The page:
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Metastatic Breast Cancer Stories: IDC, HER2+, Stage 3, Relapse, Stage 4 | Renee’s Story

Renee Nicholls, IDC, Stage 3, HER2+

Cancer details: IDC is most common kind of breast cancer.
1st Symptoms: Lump in breast
Treatment: chemotherapy, bilateral mastectomy, radiation

Renee’s Metastatic Breast Cancer Story:
Invasive Ductal Carcinoma (IDC),HER2+, Stage 3, Relapse, Stage 4

Renee shares her story of stage 3 breast cancer before she relapsed and was staged at 4, or metastatic breast cancer. She details how she was able to get through chemotherapy, a bilateral mastectomy, and radiation.

In her story, Renee also highlights how she parented with cancer, how the diagnosis impacted her marriage, and how she has managed treating her cancer like a chronic illness.

  • Name: Renee Nicholls
  • Diagnosis:
  • Staging: 3
  • 1st Symptoms:
    • Lump in breast
  • Treatment:

Take it one day at a time. I know they say that, but it’s so true. You are going to be so overwhelmed. I joined Facebook groups at first and had to unfollow them.

There is so much advice out there. You have to decide what’s best for you.

Renee Nicholls


Diagnosis

What were the first symptoms

My kids and I were dancing around. My son accidentally knocked my boob, and it hurt really bad. I went upstairs and looked at it and felt it.

It felt hard, and it felt big. I started crying right away. I suspected it was cancer. 

What happened at the doctor?

I called my family doctor and saw her a few days later. All she did was feel it, and she told me it was breast cancer.

She was going to send me for screening, but she was pretty sure. She had seen a lot of breast cancer cases before.

For the first two weeks, I wasn’t really okay. I came home and worked from home for a bit. I was a mess. I was terrified.

I was waiting for all the testing. When I got those results, I found out it was stage 3.

Chemotherapy

What was the chemo regimen

The surgeon said I would probably do chemotherapy first and maybe we could do a lumpectomy, but that depended on how well chemo worked. 

I did four rounds of AC (Adriamycin, carboplatin) chemo. My first round put me in the hospital. I had an infection in my port. I ended up in the hospital again after my third round. We reduced the dose for my fourth round.

Then I had four rounds of Taxol. That wasn’t as bad. I had a lot of bone pain with the first round of that, but the next three were okay because they adjusted my meds.

Can you talk about your side effects from chemo?

Days 3 to 6 were the brutal days. With AC, I was nauseous from the start. My nurse told me to eat little meals throughout the day. That really helped, but I wasn’t very hungry, so I had to force myself. 

My appetite wasn’t bad on the Taxol. I didn’t have many problems with that. 

On Taxol, I lost my eyebrows and eyelashes. I had lost my hair, and then I just looked like an alien. 

Can you talk about hair loss?

I’m a really vain person, so I’m shocked at the fact that the hair loss didn’t bother me. I was more concerned about getting the meds in me and getting the cancer gone.

I shaved it when it started falling out. I had cut it short, and I thought it was cute.

It hurt when it was falling out. People had said that, and I wasn’t sure I believed them, but it does hurt. It’s hard to explain, but it was weird and painful. 

Surgery

What was the mastectomy like?

After the AC chemo, I had a scan. They knew then and there that it hadn’t shrunk enough to have just a lumpectomy. My surgeon suggested a mastectomy at that point.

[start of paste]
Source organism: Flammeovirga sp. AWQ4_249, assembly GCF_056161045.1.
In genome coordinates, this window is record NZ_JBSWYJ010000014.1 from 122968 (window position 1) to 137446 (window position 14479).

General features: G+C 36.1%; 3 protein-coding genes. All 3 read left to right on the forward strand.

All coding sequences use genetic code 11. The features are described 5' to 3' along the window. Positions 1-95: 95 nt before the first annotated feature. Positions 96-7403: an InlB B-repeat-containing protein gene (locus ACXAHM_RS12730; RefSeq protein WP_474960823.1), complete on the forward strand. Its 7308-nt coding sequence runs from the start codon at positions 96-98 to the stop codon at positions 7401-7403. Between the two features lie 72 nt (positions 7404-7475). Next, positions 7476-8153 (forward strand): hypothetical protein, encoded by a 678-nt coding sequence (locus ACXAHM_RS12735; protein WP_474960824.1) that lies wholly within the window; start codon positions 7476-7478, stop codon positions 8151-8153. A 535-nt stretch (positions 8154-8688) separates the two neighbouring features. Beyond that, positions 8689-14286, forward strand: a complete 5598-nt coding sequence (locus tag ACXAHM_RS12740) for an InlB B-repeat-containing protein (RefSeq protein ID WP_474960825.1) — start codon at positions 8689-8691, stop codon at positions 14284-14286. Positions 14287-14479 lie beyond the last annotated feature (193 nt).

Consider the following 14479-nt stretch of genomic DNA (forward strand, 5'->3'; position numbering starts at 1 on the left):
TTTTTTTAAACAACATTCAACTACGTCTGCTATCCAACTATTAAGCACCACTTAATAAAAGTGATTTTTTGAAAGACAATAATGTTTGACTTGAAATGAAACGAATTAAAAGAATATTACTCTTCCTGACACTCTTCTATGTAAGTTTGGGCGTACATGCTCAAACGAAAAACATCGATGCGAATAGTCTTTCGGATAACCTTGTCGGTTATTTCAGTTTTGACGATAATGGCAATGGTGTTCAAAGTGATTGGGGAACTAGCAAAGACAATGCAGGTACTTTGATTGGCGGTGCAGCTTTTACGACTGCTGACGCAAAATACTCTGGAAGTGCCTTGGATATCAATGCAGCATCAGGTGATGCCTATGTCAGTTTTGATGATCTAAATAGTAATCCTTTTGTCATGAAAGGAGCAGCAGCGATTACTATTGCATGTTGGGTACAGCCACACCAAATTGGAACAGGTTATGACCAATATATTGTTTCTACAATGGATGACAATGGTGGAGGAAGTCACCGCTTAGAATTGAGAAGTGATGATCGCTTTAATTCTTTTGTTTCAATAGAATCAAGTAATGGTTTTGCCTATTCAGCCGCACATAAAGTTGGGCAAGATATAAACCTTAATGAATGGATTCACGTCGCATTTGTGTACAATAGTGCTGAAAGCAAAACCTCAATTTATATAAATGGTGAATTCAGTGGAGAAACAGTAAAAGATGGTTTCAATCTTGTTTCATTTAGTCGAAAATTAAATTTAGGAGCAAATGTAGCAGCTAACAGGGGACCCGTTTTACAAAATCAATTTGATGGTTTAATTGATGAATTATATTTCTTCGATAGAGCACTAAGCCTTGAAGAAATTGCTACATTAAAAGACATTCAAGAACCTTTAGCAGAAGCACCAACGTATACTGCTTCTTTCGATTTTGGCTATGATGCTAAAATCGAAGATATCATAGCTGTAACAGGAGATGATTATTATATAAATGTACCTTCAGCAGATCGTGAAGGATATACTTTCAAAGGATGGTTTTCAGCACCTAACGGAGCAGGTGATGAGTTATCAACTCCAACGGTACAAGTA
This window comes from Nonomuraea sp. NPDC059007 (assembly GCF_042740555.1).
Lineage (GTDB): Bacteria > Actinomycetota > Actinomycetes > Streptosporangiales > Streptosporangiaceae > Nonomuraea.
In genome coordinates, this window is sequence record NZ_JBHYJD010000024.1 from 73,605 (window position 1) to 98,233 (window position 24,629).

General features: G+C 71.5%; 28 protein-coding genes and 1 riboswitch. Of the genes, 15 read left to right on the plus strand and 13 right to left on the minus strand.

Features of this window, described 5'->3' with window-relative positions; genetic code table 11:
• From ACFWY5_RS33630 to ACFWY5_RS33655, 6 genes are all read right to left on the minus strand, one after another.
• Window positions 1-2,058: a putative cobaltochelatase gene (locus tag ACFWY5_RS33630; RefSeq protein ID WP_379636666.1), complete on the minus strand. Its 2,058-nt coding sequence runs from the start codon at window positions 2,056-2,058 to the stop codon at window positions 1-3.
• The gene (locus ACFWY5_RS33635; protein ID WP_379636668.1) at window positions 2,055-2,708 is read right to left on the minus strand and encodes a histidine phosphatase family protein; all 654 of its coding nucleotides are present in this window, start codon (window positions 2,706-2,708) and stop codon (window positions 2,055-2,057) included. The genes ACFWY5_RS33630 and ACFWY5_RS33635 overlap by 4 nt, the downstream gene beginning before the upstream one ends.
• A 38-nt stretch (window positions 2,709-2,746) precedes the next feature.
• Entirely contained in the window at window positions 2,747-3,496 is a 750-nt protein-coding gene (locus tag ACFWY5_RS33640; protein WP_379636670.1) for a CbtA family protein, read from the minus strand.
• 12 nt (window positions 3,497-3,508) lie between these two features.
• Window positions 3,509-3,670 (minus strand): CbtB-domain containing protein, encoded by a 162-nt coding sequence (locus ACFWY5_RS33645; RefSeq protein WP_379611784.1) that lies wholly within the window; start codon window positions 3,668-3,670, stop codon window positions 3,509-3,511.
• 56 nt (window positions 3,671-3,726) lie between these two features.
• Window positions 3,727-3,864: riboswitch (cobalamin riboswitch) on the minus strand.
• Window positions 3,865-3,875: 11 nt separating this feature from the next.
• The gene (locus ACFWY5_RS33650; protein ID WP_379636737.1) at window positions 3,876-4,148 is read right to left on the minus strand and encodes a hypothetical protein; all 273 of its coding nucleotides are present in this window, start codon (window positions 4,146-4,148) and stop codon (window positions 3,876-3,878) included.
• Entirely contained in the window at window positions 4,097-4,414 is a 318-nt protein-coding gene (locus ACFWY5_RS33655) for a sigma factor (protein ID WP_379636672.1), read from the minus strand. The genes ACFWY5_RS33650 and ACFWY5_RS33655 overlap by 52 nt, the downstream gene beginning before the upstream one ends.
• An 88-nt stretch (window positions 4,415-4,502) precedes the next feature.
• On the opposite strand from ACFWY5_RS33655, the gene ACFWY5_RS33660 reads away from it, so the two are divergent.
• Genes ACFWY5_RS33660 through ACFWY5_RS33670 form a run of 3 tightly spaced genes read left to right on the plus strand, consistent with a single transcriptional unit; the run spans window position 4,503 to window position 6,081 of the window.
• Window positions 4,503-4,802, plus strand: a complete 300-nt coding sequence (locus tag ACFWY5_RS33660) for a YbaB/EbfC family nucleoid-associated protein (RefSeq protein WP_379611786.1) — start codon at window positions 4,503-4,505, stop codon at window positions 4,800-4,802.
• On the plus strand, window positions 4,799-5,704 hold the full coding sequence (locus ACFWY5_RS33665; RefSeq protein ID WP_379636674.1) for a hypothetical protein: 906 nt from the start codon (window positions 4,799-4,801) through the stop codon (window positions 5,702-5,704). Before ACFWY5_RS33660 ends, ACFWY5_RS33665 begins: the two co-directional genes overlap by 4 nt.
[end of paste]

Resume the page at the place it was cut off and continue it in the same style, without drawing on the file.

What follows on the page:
I had scheduled the mastectomy. Then, three weeks before that, I decided to go ahead with the bilateral mastectomy.

Mastectomy surgery recovery

I was nervous. The only surgery I’d had before was a C-section. I was most nervous about the pain I was going to experience after.

I wasn’t really nervous about losing my breasts so much. They were killing me. I wanted them gone. 

I remember the anesthesia hurting. The needle was painful. I don’t remember much of waking up, but I know I wasn’t in pain.

They told my husband that everything went well, and he told me because I was out of it for a while after I woke up. 

It was a day surgery. I came home and put my husband’s shirt on. I had bandages around me. Someone had told me not to look when the bandages came off. I was so numb that I wasn’t in any pain.

About two weeks later, I had some weird tingling in my nerves around my elbows, but that was it. 

I’m squeamish with blood and scars, so when I looked, it was kinda ugly looking, but losing my breasts didn’t really bother me. I wasn’t as traumatized as I know other women have been.

I had the mastectomy at the end of January, and I had radiation in the beginning of April, so I had a nice break.

Radiation and More Chemo

I had 25 sessions of radiation. I went every weekday for five weeks. Radiation took a while and then I was just tired. 

I had started Herceptin while I was on Taxol, and I continued that. I got that infused every three weeks. I stopped for a little bit when I had my surgery. I had 18 infusions in total. 

Relapse

Remission to relapse

At my first visit after the surgery, I got the official NED declaration. I was done with treatment on December 31st, 2018. When I was told I was NED, I didn’t know if I fully bought into that.

It was really hard to get back to my normal life after that. It felt like nobody really understood me and my emotions. Just because I was NED didn’t mean I wasn’t worried a lot.

When my Herceptin was done, I was having some pains in my chest. I was going to the ER sometimes. It ended up being nothing. They said it was anxiety.

Then two months later, I started getting headaches. I thought I was going insane. Turns out, my headaches were something. 

How did you find out your cancer was metastatic?

I had headaches constantly for about a month. I was going away on vacation, and I went knowing that I very well could be in metastatic relapse. I just wanted to enjoy myself.

When I got back, I got really dizzy. I called my doctor and went to the after hours clinic and wasn’t going to be able to get an appointment for about a month.